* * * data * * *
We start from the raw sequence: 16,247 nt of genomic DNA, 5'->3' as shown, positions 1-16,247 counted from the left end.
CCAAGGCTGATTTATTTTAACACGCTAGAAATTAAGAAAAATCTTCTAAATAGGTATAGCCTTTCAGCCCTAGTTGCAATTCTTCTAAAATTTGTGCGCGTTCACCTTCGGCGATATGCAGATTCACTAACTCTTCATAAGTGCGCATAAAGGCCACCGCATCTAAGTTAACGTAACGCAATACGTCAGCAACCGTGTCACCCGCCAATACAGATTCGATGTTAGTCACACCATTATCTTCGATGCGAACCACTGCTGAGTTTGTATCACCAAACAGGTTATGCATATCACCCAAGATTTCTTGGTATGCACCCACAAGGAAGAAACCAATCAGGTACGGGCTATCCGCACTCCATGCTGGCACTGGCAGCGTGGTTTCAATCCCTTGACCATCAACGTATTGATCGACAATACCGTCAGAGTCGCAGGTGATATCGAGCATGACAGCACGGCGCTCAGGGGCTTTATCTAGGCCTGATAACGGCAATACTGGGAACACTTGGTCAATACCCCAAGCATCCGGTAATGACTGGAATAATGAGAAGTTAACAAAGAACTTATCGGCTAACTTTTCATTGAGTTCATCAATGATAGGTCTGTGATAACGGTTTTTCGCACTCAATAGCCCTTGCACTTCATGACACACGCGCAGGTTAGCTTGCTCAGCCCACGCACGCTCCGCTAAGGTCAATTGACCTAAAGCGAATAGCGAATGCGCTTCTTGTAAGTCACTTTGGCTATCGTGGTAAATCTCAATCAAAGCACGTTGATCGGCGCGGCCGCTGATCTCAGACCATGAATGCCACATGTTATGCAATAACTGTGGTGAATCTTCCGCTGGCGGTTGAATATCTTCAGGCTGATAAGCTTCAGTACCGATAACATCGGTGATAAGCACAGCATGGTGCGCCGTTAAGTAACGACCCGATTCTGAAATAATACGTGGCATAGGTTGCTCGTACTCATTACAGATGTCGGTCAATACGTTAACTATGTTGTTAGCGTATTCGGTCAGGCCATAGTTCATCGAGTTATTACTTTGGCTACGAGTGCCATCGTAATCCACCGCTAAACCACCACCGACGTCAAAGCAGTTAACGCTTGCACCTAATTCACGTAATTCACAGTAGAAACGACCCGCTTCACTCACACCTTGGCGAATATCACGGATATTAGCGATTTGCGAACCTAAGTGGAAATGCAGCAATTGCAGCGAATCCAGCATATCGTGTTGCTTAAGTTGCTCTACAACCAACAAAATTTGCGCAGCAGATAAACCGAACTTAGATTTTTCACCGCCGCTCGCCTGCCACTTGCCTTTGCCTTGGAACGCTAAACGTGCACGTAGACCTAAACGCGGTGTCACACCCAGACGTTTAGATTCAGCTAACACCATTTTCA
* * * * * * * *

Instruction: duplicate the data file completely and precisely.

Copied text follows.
We start from the raw sequence: 16,247 nt of genomic DNA, 5'->3' as shown, positions 1-16,247 counted from the left end.
CCAAGGCTGATTTATTTTAACACGCTAGAAATTAAGAAAAATCTTCTAAATAGGTATAGCCTTTCAGCCCTAGTTGCAATTCTTCTAAAATTTGTGCGCGTTCACCTTCGGCGATATGCAGATTCACTAACTCTTCATAAGTGCGCATAAAGGCCACCGCATCTAAGTTAACGTAACGCAATACGTCAGCAACCGTGTCACCCGCCAATACAGATTCGATGTTAGTCACACCATTATCTTCGATGCGAACCACTGCTGAGTTTGTATCACCAAACAGGTTATGCATATCACCCAAGATTTCTTGGTATGCACCCACAAGGAAGAAACCAATCAGGTACGGGCTATCCGCACTCCATGCTGGCACTGGCAGCGTGGTTTCAATCCCTTGACCATCAACGTATTGATCGACAATACCGTCAGAGTCGCAGGTGATATCGAGCATGACAGCACGGCGCTCAGGGGCTTTATCTAGGCCTGATAACGGCAATACTGGGAACACTTGGTCAATACCCCAAGCATCCGGTAATGACTGGAATAATGAGAAGTTAACAAAGAACTTATCGGCTAACTTTTCATTGAGTTCATCAATGATAGGTCTGTGATAACGGTTTTTCGCACTCAATAGCCCTTGCACTTCATGACACACGCGCAGGTTAGCTTGCTCAGCCCACGCACGCTCCGCTAAGGTCAATTGACCTAAAGCGAATAGCGAATGCGCTTCTTGTAAGTCACTTTGGCTATCGTGGTAAATCTCAATCAAAGCACGTTGATCGGCGCGGCCGCTGATCTCAGACCATGAATGCCACATGTTATGCAATAACTGTGGTGAATCTTCCGCTGGCGGTTGAATATCTTCAGGCTGATAAGCTTCAGTACCGATAACATCGGTGATAAGCACAGCATGGTGCGCCGTTAAGTAACGACCCGATTCTGAAATAATACGTGGCATAGGTTGCTCGTACTCATTACAGATGTCGGTCAATACGTTAACTATGTTGTTAGCGTATTCGGTCAGGCCATAGTTCATCGAGTTATTACTTTGGCTACGAGTGCCATCGTAATCCACCGCTAAACCACCACCGACGTCAAAGCAGTTAACGCTTGCACCTAATTCACGTAATTCACAGTAGAAACGACCCGCTTCACTCACACCTTGGCGAATATCACGGATATTAGCGATTTGCGAACCTAAGTGGAAATGCAGCAATTGCAGCGAATCCAGCATATCGTGTTGCTTAAGTTGCTCTACAACCAACAAAATTTGCGCAGCAGATAAACCGAACTTAGATTTTTCACCGCCGCTCGCCTGCCACTTGCCTTTGCCTTGGAACGCTAAACGTGCACGTAGACCTAAACGCGGTGTCACACCCAGACGTTTAGATTCAGCTAACACCATTTTCA